I also wonder how so many people have been convinced that Baroque vocal music should be sung without vibrato. In my formal studies and since, I have earnestly sought to find the primary source for this notion, and so far no one I have asked has managed to come up with an answer. The primary 18th-century treatise on singing, Pietro Tosi's "The Art of the Florid Song," makes no mention of it. Certainly vibrato occurs naturally in virtually all adult singing voices, and singers who strive for that white, vibratoless tone have to work to suppress it. When I had a conversation about this with conductor Nicholas McGegan (who knows a little something about Baroque performance practice), he concurred, pointing out that we know for certain that Francesca Cuzzoni, for one, had a marked vibrato (she was described by historian Charles Burney as having "a native warble" in her voice that facilitated her singing of fast passagework), a quality that didn't prevent her from becoming one of Handel's greatest star sopranos.

So if you want beautiful music vibrantly sung and played, this set is for you. And if you're an absolute purist, you really shouldn't be buying any recordings at all, since they didn't have CDs in the 18th century.
1 internautes sur 1 ont trouvé ce commentaire utile 
HASH(0x8c18d5d0) étoiles sur 5 Un-HIP Purcell 12 octobre 2015
Par Stephen Midgley - Publié sur Amazon.com
Format: CD
This two-disc reissue brings us two very different Purcell opera recordings from the early seventies: 'The Fairy Queen', with the English Chamber Orchestra conducted by Benjamin Britten; and 'Dido and Aeneas' with the Aldeburgh Festival Strings directed by Steuart Bedford.

Taking The Fairy Queen first, we get the majority of Purcell's music, but quite heavily re-organised and in places re-scored by Britten. However, it is by and large a vivid, energetic and enjoyable performance enetering admirably into the spirit of Purcell's wonderful music. This was actually the first vinyl recording I ever had of the work, I got huge enjoyment from it, and to me it still sounds pretty good today. The distinguished singing cast are largely excellent, especially on the female side: Jennifer Vyvyan, Mary Wells, Norma Burrowes, Alfreda Hodgson, with equally good work from Owen Brannigan, John Shirley-Quirk, James Bowman and Charles Brett. Peter Pears takes some of the tenor roles, but I can't say I find his voice at all acceptable in Purcell's music - his strangulated tones reminding me more of Dudley Moore's sketch on YouTube (look up Little Miss Britten or some such) than anything else.

This is Purcell on modern instruments, of course, with little sign of historically informed performance. Some of Britten's tempi are a bit ponderous, especially in Oberon's birthday celebration 'Now the night is chas'd away (CD1, track 2) - this sounds like the most funereal birthday anyone could have. The English Chamber Orchestra do excellent work throughout, and on the whole this is much more than a curiosity - rather a genuinely insightful and enjoyable performance of one of the most delightful masterpieces of the English baroque.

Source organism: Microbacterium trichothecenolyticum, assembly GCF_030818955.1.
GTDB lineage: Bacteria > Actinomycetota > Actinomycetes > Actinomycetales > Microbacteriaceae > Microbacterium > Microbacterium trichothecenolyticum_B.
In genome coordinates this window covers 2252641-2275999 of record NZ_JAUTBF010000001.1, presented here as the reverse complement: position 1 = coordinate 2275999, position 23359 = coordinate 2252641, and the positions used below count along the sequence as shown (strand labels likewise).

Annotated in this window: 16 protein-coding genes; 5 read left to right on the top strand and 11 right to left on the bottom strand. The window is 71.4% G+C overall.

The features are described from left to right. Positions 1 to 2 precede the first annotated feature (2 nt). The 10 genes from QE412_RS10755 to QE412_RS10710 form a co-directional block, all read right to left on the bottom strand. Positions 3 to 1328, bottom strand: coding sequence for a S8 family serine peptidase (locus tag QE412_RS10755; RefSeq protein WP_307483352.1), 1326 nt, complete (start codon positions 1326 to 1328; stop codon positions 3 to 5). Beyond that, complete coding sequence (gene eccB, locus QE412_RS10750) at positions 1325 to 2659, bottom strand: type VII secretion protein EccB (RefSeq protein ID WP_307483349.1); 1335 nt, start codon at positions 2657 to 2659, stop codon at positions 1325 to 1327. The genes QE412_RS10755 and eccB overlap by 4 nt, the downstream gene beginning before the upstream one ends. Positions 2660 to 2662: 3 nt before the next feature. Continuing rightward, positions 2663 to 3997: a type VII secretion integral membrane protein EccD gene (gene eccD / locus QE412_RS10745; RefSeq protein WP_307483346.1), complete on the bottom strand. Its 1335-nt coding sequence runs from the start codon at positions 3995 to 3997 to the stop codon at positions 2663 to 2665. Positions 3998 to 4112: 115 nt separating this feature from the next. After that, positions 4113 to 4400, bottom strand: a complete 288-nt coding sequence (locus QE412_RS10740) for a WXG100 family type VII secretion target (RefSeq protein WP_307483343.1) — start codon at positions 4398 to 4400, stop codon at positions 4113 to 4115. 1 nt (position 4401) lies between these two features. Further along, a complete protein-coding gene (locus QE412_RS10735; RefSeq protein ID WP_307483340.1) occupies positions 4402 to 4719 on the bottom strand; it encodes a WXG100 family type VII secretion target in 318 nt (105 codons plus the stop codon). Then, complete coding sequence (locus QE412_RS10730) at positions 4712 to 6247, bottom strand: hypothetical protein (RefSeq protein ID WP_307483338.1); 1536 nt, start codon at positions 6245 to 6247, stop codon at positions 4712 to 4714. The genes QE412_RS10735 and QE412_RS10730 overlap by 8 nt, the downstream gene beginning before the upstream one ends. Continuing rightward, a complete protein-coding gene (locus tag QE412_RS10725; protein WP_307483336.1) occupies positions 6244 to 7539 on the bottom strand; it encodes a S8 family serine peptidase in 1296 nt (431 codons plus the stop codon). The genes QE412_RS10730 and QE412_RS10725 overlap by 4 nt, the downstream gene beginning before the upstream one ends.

Purcell's magical semi-opera spills over onto the second CD, and this then continues with 'Dido'. This is a rather unconvincing performance, again with distinguished lead singers, but here rather below their best – and that includes Janet Baker, Felicity Lott, Norma Burrowes and others. The same comments as above apply to Peter Pears' Aeneas, and Robert Tear's First Sailor sounds even more strangled if that's possible. Bedford's direction is not too bad, I suppose, but somehow the beautiful instrumental textures of Purcell's music just do not make themselves felt here, and for this reason I really missed the period instruments of the great Purcell recordings which are amply available today. Purcell knew what he was doing and what sounds he expected, and they're not here.

There are no texts in the booklet, no background notes, but otherwise adequate documentation and useful scene-by-scene summaries of the plot of each work. I would say this set is worth having for Britten's 'Fairy Queen'.
4 internautes sur 17 ont trouvé ce commentaire utile 
HASH(0x8c18daf8) étoiles sur 5 Cannot stand listening to this performance 12 juillet 2005
Par Leonardo A. - Publié sur Amazon.com
Format: CD
Time passes fast, and 1970 is a prehistorical age for this kind of music.

I had the bad idea to buy this recording: Britten is directing this music disregarding his own annotations on the scores he adapted !! (I had to study them for a concert).

But worst, soloists are singing in a terrible "italian melodrammatic style" (as we say "with big potatoes in their mouth"). The chorus is too large, the tempo too slow, terribly slow. The brasses are untuned, the orchestra is not convincing at all.

Dido and Aeneas follows the same destiny.

Want to buy back my CDs :)?
Ces commentaires ont-ils été utiles ? Dites-le-nous

Rechercher des articles similaires par rubrique